Back when I arrived in Hạ Long, I had already begun devising yet another extension to my journey. On the recommendation of a friend, I decided to go see a place on Cát Bà island called Việt Hải. On that free Tuesday, I called my airline and re-booked my flight for Sunday, instead of Saturday. I also looked around Hạ Long for the ferry to Cát Bà. I wasn’t able to find it, unfortunately, which meant my Friday was going to be quite busy. I’m fairly sure the ferry does exist, by the way. I’m just not a committed looker.

The plan was this: Finish the cruise on Friday, check out of the hotel where I’d left my big bag, ride back down to Hải Phòng, get on the ferry to Cát Bà, cross the island, and get on another ferry which goes around the island to Việt Hải. Looking back on it, it feels like a bit of a miracle that everything worked out. In fact, I took the slow ferry from Hải Phòng which is actually two ferries with an island in between. It’s kind of an odd situation, because when the ferry lands on that island, which is about 6 kilometres long, everyone gets off and roars across it to get to the other ferry in time. I can only imagine what it’s like for the people who live on the island. For me, though, it took my ferry tally for the day up to three, if I don’t count the little boat that took me off the cruise ship.

As I just wrote, everything on that day went smoothly, even though I didn’t know where I was going for some of it. Cát Bà is a nice island to ride around – lovely winding roads and hills and seascapes. If I’m honest, I’m not all that fond of the people that I met in the town there. They’re just a little bit unfriendly and many of them badgered me to buy things and tried to rip me off when I was interested. I’m sure these types of people are either drawn to the island by the constant flow of backpacker types, or locals who are twisted by it. It seemed to me that there were few genuine people there, like those I’d met in many other parts of Vietnam.

At the far side of Cát Bà, I found the ferry to Việt Hải. I wouldn’t need my bike there I so entrusted it to some folks at the dock for a fee. I had arrived with less than half an hour to spare before the last departure. Being tired and having survived a lot that day, I felt cautious getting onto the boat. How much were they going to try and charge me, I wondered. But the trip up the western side of the island, through the hills, was spectacular and I soon forgot my suspicions. Cát Bà has quite pretty views, and this area is a highlight.

The place that I stayed at is called “Whisper Bungalow” and it was run by a young couple, with their daughter. I was shuttled from the dock in an electric buggy like you see at the zoo. The little village there is very rustic. At Whisper Bungalow the food is home-cooked and the shacks for sleeping are quite pleasant, but on that evening I was very ready to sleep, so I wasn’t feeling fussy anyway.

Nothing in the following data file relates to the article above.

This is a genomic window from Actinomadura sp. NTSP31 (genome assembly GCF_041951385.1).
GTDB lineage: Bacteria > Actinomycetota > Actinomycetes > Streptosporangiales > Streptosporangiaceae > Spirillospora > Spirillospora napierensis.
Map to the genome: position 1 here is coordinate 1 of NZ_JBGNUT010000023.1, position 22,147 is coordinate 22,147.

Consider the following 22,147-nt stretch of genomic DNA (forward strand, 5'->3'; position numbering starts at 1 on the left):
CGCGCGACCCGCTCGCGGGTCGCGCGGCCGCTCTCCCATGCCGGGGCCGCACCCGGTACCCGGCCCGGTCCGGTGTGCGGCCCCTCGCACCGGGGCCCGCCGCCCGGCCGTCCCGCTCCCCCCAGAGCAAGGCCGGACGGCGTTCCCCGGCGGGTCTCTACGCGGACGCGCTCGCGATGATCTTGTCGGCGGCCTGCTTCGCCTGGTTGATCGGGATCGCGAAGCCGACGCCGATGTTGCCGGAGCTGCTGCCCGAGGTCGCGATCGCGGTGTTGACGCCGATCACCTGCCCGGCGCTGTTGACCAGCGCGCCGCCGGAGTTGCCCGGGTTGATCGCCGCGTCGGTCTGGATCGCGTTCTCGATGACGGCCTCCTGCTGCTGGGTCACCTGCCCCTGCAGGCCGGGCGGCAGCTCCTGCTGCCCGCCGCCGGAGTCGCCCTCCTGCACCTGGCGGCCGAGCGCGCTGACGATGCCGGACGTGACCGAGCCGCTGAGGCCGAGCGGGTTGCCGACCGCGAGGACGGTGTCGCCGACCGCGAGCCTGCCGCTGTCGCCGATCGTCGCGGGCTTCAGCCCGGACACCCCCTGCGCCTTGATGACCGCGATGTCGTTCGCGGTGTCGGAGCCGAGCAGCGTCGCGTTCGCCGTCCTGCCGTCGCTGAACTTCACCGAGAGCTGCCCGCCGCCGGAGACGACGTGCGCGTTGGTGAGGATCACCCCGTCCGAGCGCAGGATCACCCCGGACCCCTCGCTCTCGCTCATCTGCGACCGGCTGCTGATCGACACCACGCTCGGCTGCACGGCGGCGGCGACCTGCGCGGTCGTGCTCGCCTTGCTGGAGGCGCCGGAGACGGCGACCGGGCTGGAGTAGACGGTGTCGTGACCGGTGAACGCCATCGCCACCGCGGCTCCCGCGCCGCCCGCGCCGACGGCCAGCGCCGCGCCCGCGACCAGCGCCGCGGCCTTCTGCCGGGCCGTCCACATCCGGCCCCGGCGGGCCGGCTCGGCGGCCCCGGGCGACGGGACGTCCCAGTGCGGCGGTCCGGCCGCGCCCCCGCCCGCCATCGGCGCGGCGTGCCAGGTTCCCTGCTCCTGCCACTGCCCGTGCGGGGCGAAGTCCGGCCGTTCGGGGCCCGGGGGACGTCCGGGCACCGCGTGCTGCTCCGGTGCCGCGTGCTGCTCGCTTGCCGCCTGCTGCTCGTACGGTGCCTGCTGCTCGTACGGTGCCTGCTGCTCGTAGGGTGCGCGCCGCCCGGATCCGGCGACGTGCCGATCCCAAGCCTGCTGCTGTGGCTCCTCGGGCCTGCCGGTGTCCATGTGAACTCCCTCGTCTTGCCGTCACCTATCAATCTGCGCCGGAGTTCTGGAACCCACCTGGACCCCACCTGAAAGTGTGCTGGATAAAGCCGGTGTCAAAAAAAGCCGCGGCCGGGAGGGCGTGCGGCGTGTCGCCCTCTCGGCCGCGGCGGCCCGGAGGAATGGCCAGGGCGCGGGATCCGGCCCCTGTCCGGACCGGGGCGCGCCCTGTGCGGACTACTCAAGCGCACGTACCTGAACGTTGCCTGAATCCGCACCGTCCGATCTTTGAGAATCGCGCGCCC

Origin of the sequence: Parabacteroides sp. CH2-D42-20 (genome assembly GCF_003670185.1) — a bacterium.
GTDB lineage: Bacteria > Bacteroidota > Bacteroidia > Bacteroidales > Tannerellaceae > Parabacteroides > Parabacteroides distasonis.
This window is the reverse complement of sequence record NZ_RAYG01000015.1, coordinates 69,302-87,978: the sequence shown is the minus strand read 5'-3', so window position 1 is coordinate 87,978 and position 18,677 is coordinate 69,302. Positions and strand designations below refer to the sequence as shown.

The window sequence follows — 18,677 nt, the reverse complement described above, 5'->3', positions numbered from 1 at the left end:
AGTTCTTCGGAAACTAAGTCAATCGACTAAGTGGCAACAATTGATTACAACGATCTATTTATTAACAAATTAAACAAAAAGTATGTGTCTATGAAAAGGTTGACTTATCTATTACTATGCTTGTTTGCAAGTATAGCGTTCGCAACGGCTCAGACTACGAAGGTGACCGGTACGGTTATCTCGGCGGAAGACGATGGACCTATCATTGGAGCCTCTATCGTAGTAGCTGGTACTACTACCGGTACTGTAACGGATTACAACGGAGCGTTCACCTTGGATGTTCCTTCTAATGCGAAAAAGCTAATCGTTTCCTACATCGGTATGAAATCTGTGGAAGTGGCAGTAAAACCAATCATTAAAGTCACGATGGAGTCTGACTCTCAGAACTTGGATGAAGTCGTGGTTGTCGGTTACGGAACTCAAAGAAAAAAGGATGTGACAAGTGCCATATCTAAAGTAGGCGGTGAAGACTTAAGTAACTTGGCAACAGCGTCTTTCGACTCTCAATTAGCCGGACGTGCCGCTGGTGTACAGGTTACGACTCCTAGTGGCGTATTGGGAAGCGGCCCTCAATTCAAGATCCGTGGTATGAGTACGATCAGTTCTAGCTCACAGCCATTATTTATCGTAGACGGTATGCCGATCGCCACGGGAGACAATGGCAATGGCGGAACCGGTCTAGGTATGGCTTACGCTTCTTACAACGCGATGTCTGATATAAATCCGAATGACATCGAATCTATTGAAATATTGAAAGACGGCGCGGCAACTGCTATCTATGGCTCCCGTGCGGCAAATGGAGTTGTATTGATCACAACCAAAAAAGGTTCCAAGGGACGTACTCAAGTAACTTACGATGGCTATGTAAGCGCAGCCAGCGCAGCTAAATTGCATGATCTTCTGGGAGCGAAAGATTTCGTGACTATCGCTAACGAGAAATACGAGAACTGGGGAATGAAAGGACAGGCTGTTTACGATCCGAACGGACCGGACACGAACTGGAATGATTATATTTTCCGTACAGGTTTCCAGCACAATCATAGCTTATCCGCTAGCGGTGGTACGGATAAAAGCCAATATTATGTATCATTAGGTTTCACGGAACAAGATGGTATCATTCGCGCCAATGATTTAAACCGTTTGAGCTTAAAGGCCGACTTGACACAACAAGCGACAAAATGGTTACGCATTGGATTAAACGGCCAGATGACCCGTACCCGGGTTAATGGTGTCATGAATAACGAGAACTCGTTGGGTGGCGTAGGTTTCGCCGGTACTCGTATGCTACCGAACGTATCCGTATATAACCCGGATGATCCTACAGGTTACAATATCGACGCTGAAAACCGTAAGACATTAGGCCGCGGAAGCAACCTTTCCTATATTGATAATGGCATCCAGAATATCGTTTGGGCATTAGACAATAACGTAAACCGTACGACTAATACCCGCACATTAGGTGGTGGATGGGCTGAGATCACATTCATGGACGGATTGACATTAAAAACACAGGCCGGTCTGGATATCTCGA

My stay was going to be short and sweet, as the only ferry left again the next morning at 7:00, or some ridiculous time like that. I still wanted to get a picture of the waterway near the dock, so I arranged to get up even earlier, and pedal a bike up the road to take the picture, while the buggy would bring my bag along at the proper time. It was a lot of work moving that bike up and down the hilly path, but I was happy to have the opportunity at any rate. You can see the picture directly below. I’ve since visited Việt Hải again, to climb the hills there, and the picture at the top of this post is the result. It looks north to Hạ Long city, across the bay.

It was Saturday and I had to get to Hanoi. I got off the ferry, collected my bike, trundled across the island, onto the next ferry (the fast one this time), and arrived in Hải Phòng at about 11. There is a little distance between Hải Phòng proper and the port, and I noticed that, after passing through that area the first time, my clothes had a layer of black soot of some sort – I assume coal. My skin was sticky, too. A bit unpleasant. Anyway, I stopped briefly in Hải Phòng for some chocolate and was then on the road to Hanoi, the final stop.

Cát Bà town looking mysterious

I was in Hanoi by early afternoon. It wasn’t easy to find a hotel, but it was done (I had some help) and after dropping my bags, I went to post my bike. By this I mean, find the train station and send the bike on a train back to Ho Chi Minh City. The cargo master was a cordial fellow and it was pretty easy once I found him. I did need some help to find him, however. The bike was done with by about 5pm, and afterwards I made my way to Pizza 4P’s, as a treat. It had been a tight couple of days.

The next day was the first of May, and I flew back to Ho Chi Minh. The flight took two hours. The bike arrived a few days later.

This journey was something I’d long wanted to do, and it’s an achievement I’m quite happy about. It was all my own initiative; no-one offered me the opportunity, and there was no shining light to guide the way. I just thought it up and did it. I look back on it and wonder about all the things that could have gone wrong, but I clearly remember feeling quite sure and confident out on the bike. Vietnam really is a great country to travel in, overall. I hope to do many more such trips in the future, in other places.

The bike itself rarely missed a beat, and only then because we were in a cloud, or being blasted with water from all sides. I fully expected it to be worn out by the trip’s end, and I would sell or ditch it in Hanoi and buy another in Ho Chi Minh. It was only when I was getting north that I realised I wanted to hang onto it a bit longer. Since that trip, I drove it to the southern coast, and also into Cambodia.

So that is the end of my great April trip of 2016. All earthly things have end, and to tell the truth, I was glad to be heading back to a stable abode. It was time for some regularity.